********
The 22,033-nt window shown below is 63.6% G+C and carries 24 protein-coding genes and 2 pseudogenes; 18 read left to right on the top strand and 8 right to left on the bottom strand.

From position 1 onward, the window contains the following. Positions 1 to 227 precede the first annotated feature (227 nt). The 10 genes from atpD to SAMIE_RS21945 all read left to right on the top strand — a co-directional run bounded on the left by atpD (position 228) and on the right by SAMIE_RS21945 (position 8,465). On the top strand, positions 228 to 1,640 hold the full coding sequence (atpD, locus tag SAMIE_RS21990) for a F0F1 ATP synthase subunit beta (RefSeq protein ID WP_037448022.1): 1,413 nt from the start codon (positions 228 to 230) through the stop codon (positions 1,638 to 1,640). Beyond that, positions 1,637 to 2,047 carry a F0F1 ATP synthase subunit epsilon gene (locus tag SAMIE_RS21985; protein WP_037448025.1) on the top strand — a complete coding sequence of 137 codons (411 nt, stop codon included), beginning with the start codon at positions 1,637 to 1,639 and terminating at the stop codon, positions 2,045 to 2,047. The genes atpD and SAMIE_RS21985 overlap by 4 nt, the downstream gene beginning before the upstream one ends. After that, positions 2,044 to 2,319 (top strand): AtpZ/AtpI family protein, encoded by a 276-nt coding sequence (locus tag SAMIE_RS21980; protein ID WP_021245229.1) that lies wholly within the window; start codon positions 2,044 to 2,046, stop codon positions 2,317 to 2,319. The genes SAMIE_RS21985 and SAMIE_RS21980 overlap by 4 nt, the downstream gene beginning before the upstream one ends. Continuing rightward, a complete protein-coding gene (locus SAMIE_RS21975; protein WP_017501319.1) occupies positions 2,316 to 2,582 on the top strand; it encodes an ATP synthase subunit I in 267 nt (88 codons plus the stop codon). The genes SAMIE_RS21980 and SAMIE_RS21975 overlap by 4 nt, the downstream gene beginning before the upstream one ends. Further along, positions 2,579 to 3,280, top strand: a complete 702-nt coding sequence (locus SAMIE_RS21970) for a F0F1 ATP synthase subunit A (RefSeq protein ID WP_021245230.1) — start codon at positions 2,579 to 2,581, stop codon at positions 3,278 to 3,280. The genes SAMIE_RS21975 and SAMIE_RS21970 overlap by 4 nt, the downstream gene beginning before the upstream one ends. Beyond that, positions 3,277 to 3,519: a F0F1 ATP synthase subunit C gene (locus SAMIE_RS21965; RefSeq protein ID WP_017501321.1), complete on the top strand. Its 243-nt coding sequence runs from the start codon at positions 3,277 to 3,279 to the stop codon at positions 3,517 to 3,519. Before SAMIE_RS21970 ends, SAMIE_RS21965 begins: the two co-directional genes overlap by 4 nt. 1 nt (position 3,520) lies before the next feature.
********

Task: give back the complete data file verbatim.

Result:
The 22,033-nt window shown below is 63.6% G+C and carries 24 protein-coding genes and 2 pseudogenes; 18 read left to right on the top strand and 8 right to left on the bottom strand.

From position 1 onward, the window contains the following. Positions 1 to 227 precede the first annotated feature (227 nt). The 10 genes from atpD to SAMIE_RS21945 all read left to right on the top strand — a co-directional run bounded on the left by atpD (position 228) and on the right by SAMIE_RS21945 (position 8,465). On the top strand, positions 228 to 1,640 hold the full coding sequence (atpD, locus tag SAMIE_RS21990) for a F0F1 ATP synthase subunit beta (RefSeq protein ID WP_037448022.1): 1,413 nt from the start codon (positions 228 to 230) through the stop codon (positions 1,638 to 1,640). Beyond that, positions 1,637 to 2,047 carry a F0F1 ATP synthase subunit epsilon gene (locus tag SAMIE_RS21985; protein WP_037448025.1) on the top strand — a complete coding sequence of 137 codons (411 nt, stop codon included), beginning with the start codon at positions 1,637 to 1,639 and terminating at the stop codon, positions 2,045 to 2,047. The genes atpD and SAMIE_RS21985 overlap by 4 nt, the downstream gene beginning before the upstream one ends. After that, positions 2,044 to 2,319 (top strand): AtpZ/AtpI family protein, encoded by a 276-nt coding sequence (locus tag SAMIE_RS21980; protein ID WP_021245229.1) that lies wholly within the window; start codon positions 2,044 to 2,046, stop codon positions 2,317 to 2,319. The genes SAMIE_RS21985 and SAMIE_RS21980 overlap by 4 nt, the downstream gene beginning before the upstream one ends. Continuing rightward, a complete protein-coding gene (locus SAMIE_RS21975; protein WP_017501319.1) occupies positions 2,316 to 2,582 on the top strand; it encodes an ATP synthase subunit I in 267 nt (88 codons plus the stop codon). The genes SAMIE_RS21980 and SAMIE_RS21975 overlap by 4 nt, the downstream gene beginning before the upstream one ends. Further along, positions 2,579 to 3,280, top strand: a complete 702-nt coding sequence (locus SAMIE_RS21970) for a F0F1 ATP synthase subunit A (RefSeq protein ID WP_021245230.1) — start codon at positions 2,579 to 2,581, stop codon at positions 3,278 to 3,280. The genes SAMIE_RS21975 and SAMIE_RS21970 overlap by 4 nt, the downstream gene beginning before the upstream one ends. Beyond that, positions 3,277 to 3,519: a F0F1 ATP synthase subunit C gene (locus SAMIE_RS21965; RefSeq protein ID WP_017501321.1), complete on the top strand. Its 243-nt coding sequence runs from the start codon at positions 3,277 to 3,279 to the stop codon at positions 3,517 to 3,519. Before SAMIE_RS21970 ends, SAMIE_RS21965 begins: the two co-directional genes overlap by 4 nt. 1 nt (position 3,520) lies before the next feature.